By using Priam to make this comment, Virgil is likening Pompey to an undeniably great ruler. The implication of this is that he strongly disapproved of the supreme power of first Julius Caesar and now Augustus. As Pompey was the “champion of the Republic”, Virgil seems, through the medium of Priam, to be lamenting the death of Roman Republic. Thus establishing such a link, the conclusion may be drawn that Virgil saw Julius Caesar as responsible for the death of the Republic, and that his actions reflect poorly upon Augustus as his son. The importance of the family to the Romans indicates that Augustus would carry the shame of his father’s deeds, even though Caesar was only his adoptive father. In this way, Virgil is certainly making a comment on Augustus, though it is in no way a positive one.
Book Four furthers the criticisms begun in Book Two. In her final madness, Dido calls down a curse upon the Roman people, using blood magic and crying for an “unknown avenger” to “harry the race of Dardanus with fire and sword wherever they may settle”. It is highly likely that the avenger she speaks of is Virgil’s allusion to Hannibal, placing another strong reference to real events. Going back to Book One to reference the impression given of Carthage, Virgil describes the Carthaginians as “drawing up laws and electing magistrates and a senate that they could revere…” in much the way the Roman Republic was structured. Linking both of these allusions and also the way that Carthage was razed to the ground following the Roman conquest, one can see another lamentation for the Republic. Tying this in with Priam’s death, a theme can be seen to be emerging. Twice within the first third of the epic, Virgil alludes to the death or destruction of two things that he ties closely to the Republic. Consequently, it can be seen that he is indeed commenting on the way that Augustus has so skilfully manipulated the Senate into giving away their liberty.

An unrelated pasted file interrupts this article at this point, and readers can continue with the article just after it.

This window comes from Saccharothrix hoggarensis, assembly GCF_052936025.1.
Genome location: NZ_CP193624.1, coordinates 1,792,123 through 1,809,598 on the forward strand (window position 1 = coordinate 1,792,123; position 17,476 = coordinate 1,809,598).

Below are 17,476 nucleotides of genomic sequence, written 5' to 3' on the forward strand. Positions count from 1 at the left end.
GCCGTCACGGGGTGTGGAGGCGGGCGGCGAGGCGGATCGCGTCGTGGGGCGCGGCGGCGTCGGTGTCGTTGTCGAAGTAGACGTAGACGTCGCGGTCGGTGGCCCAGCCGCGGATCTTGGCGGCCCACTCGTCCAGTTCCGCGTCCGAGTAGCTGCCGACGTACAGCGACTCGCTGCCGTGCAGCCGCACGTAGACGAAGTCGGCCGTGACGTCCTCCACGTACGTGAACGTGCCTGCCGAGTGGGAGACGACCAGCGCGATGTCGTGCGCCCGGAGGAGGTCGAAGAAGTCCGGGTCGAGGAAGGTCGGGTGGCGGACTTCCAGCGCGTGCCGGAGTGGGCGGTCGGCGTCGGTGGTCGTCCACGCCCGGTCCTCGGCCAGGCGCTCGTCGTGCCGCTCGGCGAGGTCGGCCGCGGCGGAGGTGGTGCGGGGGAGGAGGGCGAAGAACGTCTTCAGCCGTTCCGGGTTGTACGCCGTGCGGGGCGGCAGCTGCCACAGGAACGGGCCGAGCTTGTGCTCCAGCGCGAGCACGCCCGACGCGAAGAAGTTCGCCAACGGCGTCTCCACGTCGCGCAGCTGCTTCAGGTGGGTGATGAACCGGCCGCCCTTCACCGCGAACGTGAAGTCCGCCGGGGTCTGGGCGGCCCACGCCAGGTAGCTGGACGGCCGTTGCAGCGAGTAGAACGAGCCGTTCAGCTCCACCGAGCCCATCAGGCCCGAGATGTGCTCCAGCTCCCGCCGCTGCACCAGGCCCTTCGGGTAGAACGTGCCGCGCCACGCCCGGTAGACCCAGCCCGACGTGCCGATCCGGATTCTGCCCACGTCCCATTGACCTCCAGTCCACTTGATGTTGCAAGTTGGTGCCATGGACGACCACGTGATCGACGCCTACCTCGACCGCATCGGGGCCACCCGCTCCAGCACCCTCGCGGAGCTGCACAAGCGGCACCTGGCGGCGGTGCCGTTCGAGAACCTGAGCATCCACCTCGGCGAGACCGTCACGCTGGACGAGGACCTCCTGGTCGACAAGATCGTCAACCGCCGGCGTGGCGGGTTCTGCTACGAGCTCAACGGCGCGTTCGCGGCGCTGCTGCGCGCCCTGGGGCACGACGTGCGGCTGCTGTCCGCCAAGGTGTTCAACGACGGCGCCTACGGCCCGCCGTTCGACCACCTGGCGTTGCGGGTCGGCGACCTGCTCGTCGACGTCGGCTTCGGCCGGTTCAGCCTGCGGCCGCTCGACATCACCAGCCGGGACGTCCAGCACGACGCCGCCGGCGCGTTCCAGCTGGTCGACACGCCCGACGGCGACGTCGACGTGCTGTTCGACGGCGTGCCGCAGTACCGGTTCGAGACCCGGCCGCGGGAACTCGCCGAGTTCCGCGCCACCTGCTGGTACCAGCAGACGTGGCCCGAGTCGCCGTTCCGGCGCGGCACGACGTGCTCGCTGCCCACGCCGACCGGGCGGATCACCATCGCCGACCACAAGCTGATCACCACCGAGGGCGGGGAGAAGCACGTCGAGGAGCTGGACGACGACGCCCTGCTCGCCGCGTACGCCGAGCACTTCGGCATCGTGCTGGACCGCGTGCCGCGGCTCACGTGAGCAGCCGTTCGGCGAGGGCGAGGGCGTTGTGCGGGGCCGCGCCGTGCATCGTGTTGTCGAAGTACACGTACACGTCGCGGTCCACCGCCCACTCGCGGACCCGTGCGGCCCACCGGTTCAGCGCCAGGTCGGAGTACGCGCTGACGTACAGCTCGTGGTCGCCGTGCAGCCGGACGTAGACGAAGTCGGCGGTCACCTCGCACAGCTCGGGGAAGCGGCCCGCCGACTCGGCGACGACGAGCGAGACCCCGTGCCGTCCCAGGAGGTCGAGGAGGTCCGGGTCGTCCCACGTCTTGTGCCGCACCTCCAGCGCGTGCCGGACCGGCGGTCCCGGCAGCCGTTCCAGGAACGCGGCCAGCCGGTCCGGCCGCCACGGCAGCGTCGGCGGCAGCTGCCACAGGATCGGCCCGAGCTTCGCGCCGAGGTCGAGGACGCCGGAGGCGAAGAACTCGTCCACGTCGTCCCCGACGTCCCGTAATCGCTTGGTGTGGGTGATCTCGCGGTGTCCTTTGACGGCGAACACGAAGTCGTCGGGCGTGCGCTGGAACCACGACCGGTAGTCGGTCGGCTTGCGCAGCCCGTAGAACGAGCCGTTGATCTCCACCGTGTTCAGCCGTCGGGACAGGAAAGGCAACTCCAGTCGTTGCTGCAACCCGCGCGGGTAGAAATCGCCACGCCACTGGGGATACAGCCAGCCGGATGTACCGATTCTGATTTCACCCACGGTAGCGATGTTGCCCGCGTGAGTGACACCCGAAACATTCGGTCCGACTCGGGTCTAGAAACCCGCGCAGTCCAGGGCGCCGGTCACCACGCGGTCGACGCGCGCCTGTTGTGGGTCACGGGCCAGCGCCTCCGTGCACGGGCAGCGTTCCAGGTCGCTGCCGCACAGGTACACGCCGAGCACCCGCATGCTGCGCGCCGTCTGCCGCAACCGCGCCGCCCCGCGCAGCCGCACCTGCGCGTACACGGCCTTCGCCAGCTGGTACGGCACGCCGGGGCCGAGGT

Such negative implications can also be found in Book Six, not many lines beyond the propagandist praise that Anchises heaps upon Augustus. Virgil uses Aeneas and the Sibyl’s exit from the underworld to make a covertly strong damnation of Augustus.
There are two gates of sleep: one is called the Gate of Horn and it is an easy exit for true shades, the other is made all in gleaming white ivory, but through it the powers of the underworld send false dreams up towards the heavens. There on that night did Anchises walk with his son and with the Sibyl and spoke such words to them as he sent them on their journey through the Gate of Ivory.
Having established such strong links between Aeneas and Augustus, as well as placing this so soon after enumerating upon the Roman kings and Emperors, it is far from positive that Virgil has the hero return to the world of the living through the Gate of Ivory – where false dreams are sent. The implication that the dictators and lone rulers of Rome are false is clear and becomes particularly strong when one considers it with the earlier links Virgil makes to the ending of the Republic. There is a strong suggestion that Augustus himself is a ‘false dream’ – he brought himself to power through manipulation and cunning, usurping the power of the Senate by persuading them to hand it to him. Though he described himself a ‘first amongst equals’, it is clear that Virgil simply sees him as a usurper, akin to the “Tarquin kings”.
The establishment of Aeneas as a surrogate for Augustus brings the suggestion that Virgil is using Anchises as a proxy for himself. This is wholly conceivable, particularly when one looks at the way that Anchises takes them to the Gate of Ivory, thus placing the belief that Augustus is a false hope for the Empire. By using Anchises as a mouthpiece, Virgil can also place statements that will clash with later events in the tale. The most telling example of this is when Anchises warns Aeneas to “be the first to show clemency”. This suggests Virgil believed that violence was not the immediate solution and this suggestion is supported in the conclusion to Book Twelve, with Turnus’ death.